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Aaron Gifford

Aaron Gifford

Staff Writer, Center for Digital Education

Aaron Gifford has several years of professional writing experience, primarily with daily newspapers and specialty publications in upstate New York. He attended the University at Buffalo and is based in Cazenovia, NY.

At Syracuse University, professors from two different academic departments are developing an AI-powered treatment method they hope will weaken heroin or oxycodone cravings caused by neurophysiological stress.
A new iPad application from School Rebound SA analyzes the script or cursive writing of elementary students and employs gamification to teach them how to write more legibly.
The University of Southern California is developing Wi-Fi technology that will allow hearing-impaired students to tune into lectures and other campus events with their smartphones or receivers provided by the university.
With post-pandemic education relief funding programs drawing to a close, the nonprofit Consortium for School Networking has advice for K-12 schools on careful shopping, additional funding and maintenance practices.
Associate Professor Shiqi Zhang and two of his students say the cost, efficiency and accessibility of artificial intelligence-powered seeing-eye assistants could improve quality of life for the hearing-impaired.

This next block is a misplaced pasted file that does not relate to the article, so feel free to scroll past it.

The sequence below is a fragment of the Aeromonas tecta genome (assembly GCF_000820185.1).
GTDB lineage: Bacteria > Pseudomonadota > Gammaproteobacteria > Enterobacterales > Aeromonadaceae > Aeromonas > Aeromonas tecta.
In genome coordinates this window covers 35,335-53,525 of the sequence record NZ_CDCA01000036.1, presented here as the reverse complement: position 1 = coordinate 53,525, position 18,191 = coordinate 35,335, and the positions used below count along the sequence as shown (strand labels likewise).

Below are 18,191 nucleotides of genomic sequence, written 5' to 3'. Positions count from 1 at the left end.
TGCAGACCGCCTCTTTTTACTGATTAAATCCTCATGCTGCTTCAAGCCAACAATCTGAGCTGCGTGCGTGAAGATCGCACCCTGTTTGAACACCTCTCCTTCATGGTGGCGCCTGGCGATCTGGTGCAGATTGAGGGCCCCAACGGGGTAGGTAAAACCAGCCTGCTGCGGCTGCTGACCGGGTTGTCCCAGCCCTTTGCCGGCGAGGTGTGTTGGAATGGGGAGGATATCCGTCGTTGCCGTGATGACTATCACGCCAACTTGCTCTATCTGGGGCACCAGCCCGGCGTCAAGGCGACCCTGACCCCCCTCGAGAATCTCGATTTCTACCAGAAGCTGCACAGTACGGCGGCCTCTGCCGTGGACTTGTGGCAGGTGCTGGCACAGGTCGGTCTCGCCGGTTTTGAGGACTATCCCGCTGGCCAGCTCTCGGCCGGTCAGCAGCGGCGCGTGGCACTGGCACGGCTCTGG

Programs that subsidize Internet service for schools, libraries and low-income households hang in the balance under litigation by the nonprofit Consumers’ Research, which argues the FCC was not authorized to raise fees on phone calls.
The nonprofit Education at Work will use a grant from the Salesforce Foundation to fund the development of a hiring tool for Fortune 500 companies and a new employment “hub” in downtown Indianapolis.
A free AI-powered tool from the Journalistic Learning Initiative and Playlab Education Inc. is designed to instill in middle and high school students high standards for interviewing, fact-checking and reporting.
The nonprofit’s new state-by-state analysis of computer science education has good news and bad news: 2023 saw major progress in making it a requirement, but enrollment is not sufficiently high or equitable.
Vernier Science Education officials say their new program could accelerate STEM education past pre-pandemic levels and eventually change or at least improve the way those subjects are taught.